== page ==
OnePlus Nord N10 5G Review: A Solid Phone If You'll Settle
OnePlus Nord N10 5G: Affordable 5G Phone, New Chapter For OnePlus
Behold the €349 ($415) OnePlus Nord N10 5G. It’s a completely different 5G handset from the original Nord that swaps the Snapdragon 765G for a Snapdragon 690, and the 6.44-inch AMOLED screen for a 6.49-inch IPS display. OnePlus sent us a European review unit ahead of the US release, and we have our takeaways posted on the pages ahead. So, how low can OnePlus go before it loses its mojo? Is “Never Settle” still relevant? Read on to find out...
OnePlus Nord N10 5G Hardware And Design
But that’s where the similarities end. Switching from OLED to IPS means no optical in-display fingerprint sensor and larger bezels. As such, the N10 5G comes with a classic rear-mounted capacitive fingerprint scanner and a rather unsightly chin below the screen. This, along with the plastic mid-frame and rear panel, make the N10 5G look and feel lower-end than the 8T -- or even the original Nord. It’s a bit of a letdown, unfortunately.
While the N10 5G comes in a single dark color (Midnight Ice) that’s shimmery and attractive, the slick faux-glass back is quite the fingerprint magnet, and it is hard to keep clean. But despite all the plastic, this phone is well made and comfortable to hold. After all, it’s just marginally larger (163 x 74.7 x 9mm) and heavier (190g) than the Nord. Overall, though, the N10 5G just lacks that modern, premium, OnePlus vibe typical of its other devices.
The erosion of common OnePlus values don't stop there. Gone are the alert slider (a staple of the company’s handsets since the OnePlus 2), high quality vibration motor, and gasket around the SIM tray (for water and dust protection). On the plus side, the N10 5G includes a headphone jack, stereo speakers, and microSD expansion support, which are all missing from the Nord. The battery is also larger at 4300mAh (vs. 4115mAh).
Besides the capacitive fingerprint sensor and four cameras (64MP main sensor, 8MP ultrawide, 2MP macro, and 2MP monochrome lens), the rear features the usual OnePlus branding. Without it, the N10 5G might easily be mistaken for a generic phone from Oppo, Xiaomi, or even Huawei. In front, there’s an earpiece above the 6.49-inch 1080p IPS display which also doubles as one of the stereo speakers.
You’ll find the other speaker on the bottom edge, alongside the USB Type-C port, primary mic, and headphone jack. There’s a secondary mic on top, power/lock key on the right side, and volume rocker on the left next to the dual SIM/micro SD tray. Overall, the N10 5G’s design is fine. Nothing really stands out besides the oddly large chin, which OnePlus tried to subdue by tapering the glass along the bottom edge.
|Processing and 5G Platform||Qualcomm
|Display||6.49" FHD+ IPS, 2400x1080 resolution, 90Hz|
|Storage||128GB UFS 2.1 + microSD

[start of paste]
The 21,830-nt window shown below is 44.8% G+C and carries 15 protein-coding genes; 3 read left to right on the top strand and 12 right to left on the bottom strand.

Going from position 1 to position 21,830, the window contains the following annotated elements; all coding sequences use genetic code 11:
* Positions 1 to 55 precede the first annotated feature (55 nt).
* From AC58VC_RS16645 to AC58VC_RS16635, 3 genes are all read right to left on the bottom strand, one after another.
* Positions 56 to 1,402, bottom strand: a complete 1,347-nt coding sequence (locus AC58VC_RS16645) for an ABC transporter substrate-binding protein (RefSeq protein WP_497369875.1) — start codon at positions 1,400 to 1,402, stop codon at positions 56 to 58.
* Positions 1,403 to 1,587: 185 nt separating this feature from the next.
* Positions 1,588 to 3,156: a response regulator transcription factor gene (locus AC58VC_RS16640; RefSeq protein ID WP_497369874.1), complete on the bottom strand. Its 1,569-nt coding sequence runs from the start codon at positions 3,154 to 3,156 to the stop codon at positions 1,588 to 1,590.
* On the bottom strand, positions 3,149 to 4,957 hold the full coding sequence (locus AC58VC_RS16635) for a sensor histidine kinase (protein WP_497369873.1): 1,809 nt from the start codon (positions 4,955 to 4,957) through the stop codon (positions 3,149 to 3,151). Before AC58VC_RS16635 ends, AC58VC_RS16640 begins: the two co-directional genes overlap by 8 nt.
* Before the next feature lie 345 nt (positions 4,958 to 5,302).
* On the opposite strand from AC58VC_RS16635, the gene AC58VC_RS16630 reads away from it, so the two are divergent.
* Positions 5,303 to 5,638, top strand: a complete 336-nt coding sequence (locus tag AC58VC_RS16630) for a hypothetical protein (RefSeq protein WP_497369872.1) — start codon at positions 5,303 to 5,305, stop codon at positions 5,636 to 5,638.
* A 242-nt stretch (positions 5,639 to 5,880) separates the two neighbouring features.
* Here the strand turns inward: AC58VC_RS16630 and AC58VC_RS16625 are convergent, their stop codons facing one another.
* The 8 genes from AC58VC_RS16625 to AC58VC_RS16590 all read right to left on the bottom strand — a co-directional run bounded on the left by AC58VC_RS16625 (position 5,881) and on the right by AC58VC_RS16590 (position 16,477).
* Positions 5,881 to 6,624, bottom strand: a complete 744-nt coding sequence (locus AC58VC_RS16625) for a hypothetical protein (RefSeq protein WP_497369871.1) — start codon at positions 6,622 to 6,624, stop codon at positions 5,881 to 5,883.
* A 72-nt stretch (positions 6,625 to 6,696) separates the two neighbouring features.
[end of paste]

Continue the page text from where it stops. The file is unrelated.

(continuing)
f/1.8 Main PDAF - 8MP f/2.3 119º Ultra-Wide - 2MP f/2.4
Macro - 2MP f/2.4 Monochrome
|Front-Facing Cameras||16MP f/2.1
|Video Recording||Up to 4K @ 30fps, 1080p @ 60fps, 1080p slow-mo|
10 With OxygenOS 10.5
|Dimensions||163 x 74.7 x 9mm|
|Connectivity||802.11ac Wi-Fi, Bluetooth 5.1+LE,
NFC, USB-C, LTE, 5G
|Pricing||Find the OnePlus Nord N10 5G @ Amazon, Starting at €349
OnePlus Nord N10 5G Display Quality
It’s also completely flat (which we prefer) and the only thing that interrupts the screen is the punch hole in the top left corner. Bezels are reasonably narrow on the top and sides, but again, that chin is just massive. We understand that IPS displays need more space at the bottom for connectors and electronics, but it seems more pronounced than on other handsets we’ve tested, like the Moto One 5G.
OnePlus Nord N10 5G Camera, Software, Performance And Image Quality
Beyond the main lens, the N10 5G mixes the Nord’s 8MP f/2.3 1.12-micron 119-degree ultrawide and 2MP f/2.4 1.75-micron macro (without AF) with the OnePlus 8T’s 2MP f/2.4 1.75-micron monochrome lens. In front, you’ll find a 16MP f/2.1 1.0-micron selfie camera. Other than the lack of OIS, these are competitive imaging specs for a mid-ranger, but compared to the original Nord, this is clearly a downgrade.
The N10 5G captures stabilized video (with stereo audio) at up to 4k 30fps and 1080p 60fps with both the main and ultrawide shooters, and up to 1080p 60fps with the selfie camera. While it lacks the original Nord’s Super Stable mode, it offers time lapse and slow motion (1080p 120fps and 720p 240fps). Other modes include panorama, portrait, Nightscape (night), pro (manual), macro, and monochrome.
While the N10 5G shoots decent pictures in daylight, low-light performance is a miss -- particularly with the ultrawide. Color balance, exposure, and dynamic range are quite good given enough light. In the dark, though, the main shooter quickly loses detail, and the ultrawide often takes blurry shots. Night mode obviously helps in low light -- basically turning lackluster photos into acceptable ones.
Unfortunately, this comes with some compromises. On the main camera, Nightscape disables zooming and crops the sensor slightly for better electronic stabilization. This means the FoV is narrower when shooting in night mode. As for zooming, results are okay up to about 3-4x before image quality suffers -- as long as there’s enough light. Selfies are pretty nice, but the macro is all but useless since there’s no AF.